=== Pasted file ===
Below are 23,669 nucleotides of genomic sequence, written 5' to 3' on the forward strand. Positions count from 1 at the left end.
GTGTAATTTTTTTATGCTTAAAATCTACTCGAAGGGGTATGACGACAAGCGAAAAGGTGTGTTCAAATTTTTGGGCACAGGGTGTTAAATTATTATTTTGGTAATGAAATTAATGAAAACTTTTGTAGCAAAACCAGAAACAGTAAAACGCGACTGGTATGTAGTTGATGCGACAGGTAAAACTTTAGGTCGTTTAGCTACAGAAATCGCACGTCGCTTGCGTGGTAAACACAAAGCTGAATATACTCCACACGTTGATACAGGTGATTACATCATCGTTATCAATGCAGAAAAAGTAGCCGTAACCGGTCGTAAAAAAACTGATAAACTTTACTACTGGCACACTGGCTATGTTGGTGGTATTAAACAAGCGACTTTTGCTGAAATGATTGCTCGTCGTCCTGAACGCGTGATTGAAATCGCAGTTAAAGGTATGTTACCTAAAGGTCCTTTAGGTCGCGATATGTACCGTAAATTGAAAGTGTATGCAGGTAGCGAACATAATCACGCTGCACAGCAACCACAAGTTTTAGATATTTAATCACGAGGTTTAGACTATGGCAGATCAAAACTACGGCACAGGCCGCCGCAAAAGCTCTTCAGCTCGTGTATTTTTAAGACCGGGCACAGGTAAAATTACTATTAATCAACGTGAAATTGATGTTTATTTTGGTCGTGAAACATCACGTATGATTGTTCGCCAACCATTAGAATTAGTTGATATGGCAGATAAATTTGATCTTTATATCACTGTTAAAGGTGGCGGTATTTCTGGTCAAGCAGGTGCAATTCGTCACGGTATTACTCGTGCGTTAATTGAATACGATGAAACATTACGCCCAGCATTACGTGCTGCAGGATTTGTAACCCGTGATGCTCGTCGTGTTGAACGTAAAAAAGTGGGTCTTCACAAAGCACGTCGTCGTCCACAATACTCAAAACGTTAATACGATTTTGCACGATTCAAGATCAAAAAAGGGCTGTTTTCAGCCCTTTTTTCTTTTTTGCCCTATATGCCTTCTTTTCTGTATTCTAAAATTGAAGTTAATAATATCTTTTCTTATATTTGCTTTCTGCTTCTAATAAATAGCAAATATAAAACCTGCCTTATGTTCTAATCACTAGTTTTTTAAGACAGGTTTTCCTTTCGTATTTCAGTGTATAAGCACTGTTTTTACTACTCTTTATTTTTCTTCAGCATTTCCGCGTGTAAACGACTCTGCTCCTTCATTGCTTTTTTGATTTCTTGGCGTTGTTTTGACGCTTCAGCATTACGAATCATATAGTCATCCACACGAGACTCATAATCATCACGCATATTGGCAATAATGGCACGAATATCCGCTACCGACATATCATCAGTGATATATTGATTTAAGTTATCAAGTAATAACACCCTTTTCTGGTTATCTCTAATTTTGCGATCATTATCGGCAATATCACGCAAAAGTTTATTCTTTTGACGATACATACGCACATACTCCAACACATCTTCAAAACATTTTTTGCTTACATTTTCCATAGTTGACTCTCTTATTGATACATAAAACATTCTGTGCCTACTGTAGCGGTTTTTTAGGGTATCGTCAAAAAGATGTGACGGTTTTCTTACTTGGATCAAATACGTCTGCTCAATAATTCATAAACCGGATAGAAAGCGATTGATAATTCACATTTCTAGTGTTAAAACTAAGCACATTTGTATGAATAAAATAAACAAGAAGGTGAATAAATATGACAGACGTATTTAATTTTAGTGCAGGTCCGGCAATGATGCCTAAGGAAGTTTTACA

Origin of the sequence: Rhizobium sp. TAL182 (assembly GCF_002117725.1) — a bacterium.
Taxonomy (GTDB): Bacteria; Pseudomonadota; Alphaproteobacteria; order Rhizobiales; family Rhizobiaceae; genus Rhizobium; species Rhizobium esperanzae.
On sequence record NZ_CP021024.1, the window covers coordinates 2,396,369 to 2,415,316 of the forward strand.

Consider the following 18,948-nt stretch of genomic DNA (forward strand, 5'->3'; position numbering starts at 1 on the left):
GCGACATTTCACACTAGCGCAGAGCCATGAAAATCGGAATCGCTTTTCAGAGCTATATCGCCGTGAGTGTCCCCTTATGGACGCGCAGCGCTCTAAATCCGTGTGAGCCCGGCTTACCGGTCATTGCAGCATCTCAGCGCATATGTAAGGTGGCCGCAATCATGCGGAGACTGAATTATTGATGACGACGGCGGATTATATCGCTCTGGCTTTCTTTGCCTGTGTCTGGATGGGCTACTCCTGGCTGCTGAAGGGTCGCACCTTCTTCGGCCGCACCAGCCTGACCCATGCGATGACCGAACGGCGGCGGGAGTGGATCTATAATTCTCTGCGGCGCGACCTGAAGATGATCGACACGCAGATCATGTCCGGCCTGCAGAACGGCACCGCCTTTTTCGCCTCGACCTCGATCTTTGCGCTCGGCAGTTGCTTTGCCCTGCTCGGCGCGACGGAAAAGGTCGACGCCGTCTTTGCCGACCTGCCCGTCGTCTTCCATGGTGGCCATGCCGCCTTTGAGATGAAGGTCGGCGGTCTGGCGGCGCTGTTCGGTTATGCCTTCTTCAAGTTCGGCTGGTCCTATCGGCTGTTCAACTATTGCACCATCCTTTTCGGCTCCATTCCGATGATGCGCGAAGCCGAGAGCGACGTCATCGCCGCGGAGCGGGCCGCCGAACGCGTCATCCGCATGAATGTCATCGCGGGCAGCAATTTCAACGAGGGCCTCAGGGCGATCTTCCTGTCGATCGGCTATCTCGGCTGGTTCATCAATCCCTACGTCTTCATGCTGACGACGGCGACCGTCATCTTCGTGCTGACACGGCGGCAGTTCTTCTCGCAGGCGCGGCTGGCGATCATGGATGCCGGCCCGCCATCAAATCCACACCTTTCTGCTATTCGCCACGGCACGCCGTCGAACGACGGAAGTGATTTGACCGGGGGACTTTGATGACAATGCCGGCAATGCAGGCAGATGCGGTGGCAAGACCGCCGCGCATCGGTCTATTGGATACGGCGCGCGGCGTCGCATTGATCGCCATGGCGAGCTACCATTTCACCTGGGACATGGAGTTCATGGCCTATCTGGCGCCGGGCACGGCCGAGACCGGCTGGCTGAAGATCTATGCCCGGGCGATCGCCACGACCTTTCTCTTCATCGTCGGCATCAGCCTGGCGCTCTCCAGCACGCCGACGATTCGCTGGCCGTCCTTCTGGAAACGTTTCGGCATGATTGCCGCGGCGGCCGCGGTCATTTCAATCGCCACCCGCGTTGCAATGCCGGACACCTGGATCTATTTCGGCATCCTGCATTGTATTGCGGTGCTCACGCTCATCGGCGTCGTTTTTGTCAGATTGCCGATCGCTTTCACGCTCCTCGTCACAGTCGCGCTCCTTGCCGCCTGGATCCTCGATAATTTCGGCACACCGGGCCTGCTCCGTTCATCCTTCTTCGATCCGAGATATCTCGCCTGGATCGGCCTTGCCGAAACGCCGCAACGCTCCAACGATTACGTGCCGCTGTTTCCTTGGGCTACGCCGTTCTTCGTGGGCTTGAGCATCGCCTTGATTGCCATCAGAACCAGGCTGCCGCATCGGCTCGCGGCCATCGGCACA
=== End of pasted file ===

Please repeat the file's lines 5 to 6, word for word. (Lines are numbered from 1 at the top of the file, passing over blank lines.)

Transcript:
On sequence record NZ_CP021024.1, the window covers coordinates 2,396,369 to 2,415,316 of the forward strand.

Consider the following 18,948-nt stretch of genomic DNA (forward strand, 5'->3'; position numbering starts at 1 on the left):